And suddenly, my PC is churning the disk-drive and the network
connection at 3:00 AM (I’m getting old and have to get up), and the
network shows that I’m uploading something at full speed, even though
my computer is supposedly sleeping.

It isn’t a back-up program that I’m running.

I would encourage COLA readers and OSS advocates to explore this in
more detail.

get someone with Office 2007 to send you a docx file.
unzip it using pkzip or winzip or unzip.

look at the binary files.

replace one binary object with another.

zip up the document,

see if your office-2007 user can read the “enhanced” document.

For those of you with OLE programming skills, create an OLE object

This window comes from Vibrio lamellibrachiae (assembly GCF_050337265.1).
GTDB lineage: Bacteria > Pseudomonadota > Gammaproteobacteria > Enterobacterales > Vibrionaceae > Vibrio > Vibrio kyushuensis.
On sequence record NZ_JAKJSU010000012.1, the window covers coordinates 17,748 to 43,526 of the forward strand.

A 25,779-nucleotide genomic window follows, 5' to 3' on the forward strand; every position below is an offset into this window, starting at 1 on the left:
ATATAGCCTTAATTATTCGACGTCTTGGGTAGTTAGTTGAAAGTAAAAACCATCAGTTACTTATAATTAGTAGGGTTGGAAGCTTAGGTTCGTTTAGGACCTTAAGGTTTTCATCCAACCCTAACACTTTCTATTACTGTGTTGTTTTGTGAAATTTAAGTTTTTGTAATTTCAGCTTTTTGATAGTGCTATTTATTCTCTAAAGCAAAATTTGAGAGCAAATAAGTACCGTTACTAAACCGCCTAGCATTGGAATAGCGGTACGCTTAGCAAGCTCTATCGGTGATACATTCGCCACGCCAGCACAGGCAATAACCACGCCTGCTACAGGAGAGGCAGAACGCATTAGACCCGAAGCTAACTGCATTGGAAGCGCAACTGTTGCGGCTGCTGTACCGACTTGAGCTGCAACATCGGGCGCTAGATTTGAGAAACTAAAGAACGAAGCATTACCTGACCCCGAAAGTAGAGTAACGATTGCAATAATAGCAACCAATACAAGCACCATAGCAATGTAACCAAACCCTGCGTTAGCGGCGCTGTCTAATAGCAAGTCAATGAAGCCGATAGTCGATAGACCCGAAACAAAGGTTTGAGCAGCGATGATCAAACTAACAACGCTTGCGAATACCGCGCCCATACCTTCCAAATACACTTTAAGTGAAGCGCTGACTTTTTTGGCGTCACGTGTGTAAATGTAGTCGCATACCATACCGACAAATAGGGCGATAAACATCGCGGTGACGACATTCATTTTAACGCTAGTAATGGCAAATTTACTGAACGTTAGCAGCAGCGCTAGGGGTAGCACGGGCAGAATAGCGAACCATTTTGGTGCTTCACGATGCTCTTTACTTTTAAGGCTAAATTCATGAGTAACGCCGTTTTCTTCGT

that creates a file, and e-mails that file to you using smtp.

Send a document with this new ole object embedded (along with the
others) and see if you get an e-mail.

I haven’t tried this, and I don’t know if it will work. I’m not sure
how hard it would be to make it work. I just think it might be an
interesting project worth investigating, especially if you are
considering the migration of a few thousand users to Vista and Office
2007.

I’d love to see what the results turn out to be. After all, if it’s
that easy to take control of a recipient’s machine just by sending
them a “trusted” Word, Excel, or PowerPoint attachment, just think how
much chaos a really aggressive malicious hacker, with a goal of
obtaining marketable information about your business, could do.